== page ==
2018 was a good year for M&A activity, both globally and in New Zealand, with strong demand from cashed up buyers and generally benign economic conditions providing a tail wind. The outlook for this year is for continuing high buyer interest, buoyed by the opportunity to obtain high-value acquisitions in a slightly less seller-friendly market.
But concerns around geopolitical and economic volatility, although present last year, are now becoming much more immediate – and this may infect sentiment as the year progresses.
New Zealand’s remoteness makes us an attractive investment destination in turbulent times. Certainly, we are continuing to experience strong demand from cashed up investors, which we expect to be supported by a shift to more buyer friendly deal terms as we reach the peak of the sellers’ market which has prevailed over the past two years.
Therefore, we approach 2019 with optimism but mindful that, with so many potentially destabilising factors in play, some of them capable of producing very large consequences, the prospect of a downturn in M&A volumes and values cannot be ruled out.
Expected trends for 2019:
- Deal activity will remain strong, although we may finally see sentiment dampen later in the year in line with the slowdown happening globally. New Zealand is still likely to outperform the global picture, at least in the first part of the year.
- Buyers in M&A transactions may take back some control as we reach the peak of seller-friendly deal terms.
- The Commerce Commission will increasingly investigate non-notified transactions, particularly given that the perception of greater scrutiny in clearance applications is resulting in more parties choosing not to notify transactions of a kind that the Commission would expect the intending acquirer to apply for clearance.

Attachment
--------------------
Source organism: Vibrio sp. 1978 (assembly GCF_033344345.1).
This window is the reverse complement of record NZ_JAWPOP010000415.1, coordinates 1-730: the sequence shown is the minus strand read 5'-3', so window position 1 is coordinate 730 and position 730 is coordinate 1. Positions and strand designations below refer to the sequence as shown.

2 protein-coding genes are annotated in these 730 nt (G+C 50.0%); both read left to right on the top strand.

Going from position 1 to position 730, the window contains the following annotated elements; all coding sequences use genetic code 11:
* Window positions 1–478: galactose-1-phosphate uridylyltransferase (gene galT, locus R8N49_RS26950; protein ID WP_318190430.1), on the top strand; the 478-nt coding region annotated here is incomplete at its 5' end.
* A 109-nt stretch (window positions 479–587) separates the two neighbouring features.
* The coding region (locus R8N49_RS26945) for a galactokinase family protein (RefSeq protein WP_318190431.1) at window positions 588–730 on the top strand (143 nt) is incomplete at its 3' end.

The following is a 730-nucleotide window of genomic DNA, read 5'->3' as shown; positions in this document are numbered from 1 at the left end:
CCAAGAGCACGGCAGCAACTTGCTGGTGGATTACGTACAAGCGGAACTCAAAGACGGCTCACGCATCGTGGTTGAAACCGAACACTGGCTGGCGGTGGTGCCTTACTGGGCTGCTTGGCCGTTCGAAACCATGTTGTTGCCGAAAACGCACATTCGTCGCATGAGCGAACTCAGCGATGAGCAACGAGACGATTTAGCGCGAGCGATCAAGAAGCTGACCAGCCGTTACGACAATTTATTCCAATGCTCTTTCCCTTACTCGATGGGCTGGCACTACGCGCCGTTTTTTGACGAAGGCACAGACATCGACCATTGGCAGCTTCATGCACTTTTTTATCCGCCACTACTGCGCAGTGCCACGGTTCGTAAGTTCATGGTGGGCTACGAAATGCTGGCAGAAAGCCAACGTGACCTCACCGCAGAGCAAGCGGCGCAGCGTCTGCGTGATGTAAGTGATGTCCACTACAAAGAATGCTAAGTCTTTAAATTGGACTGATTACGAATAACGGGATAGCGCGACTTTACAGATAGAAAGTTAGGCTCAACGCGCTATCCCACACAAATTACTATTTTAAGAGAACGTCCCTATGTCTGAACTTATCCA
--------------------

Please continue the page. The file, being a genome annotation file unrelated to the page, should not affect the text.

- The impact of increased complexity of cross-border transactions (thanks to recent legislative amendments) will be offset as New Zealand becomes an increasingly attractive investment destination due to its “safe haven” image in a volatile geopolitical climate.
- Yet, the increased complexity of the overseas investment regime will mean foreign investors require additional support from domestic advisors, particularly in transactions involving residential land, rural land or forestry rights. Increased Comprehensive and Progressive Agreement for Transpacific Partnership (CPTPP) thresholds mean the overseas investment regime has been somewhat liberalised, which conversely may which may result in an easier run for overseas buyers based in certain jurisdictions.
- A trend of increased Ministerial activism, where Ministers became more vocal and involved in relation to overseas investment matters, may continue into 2019.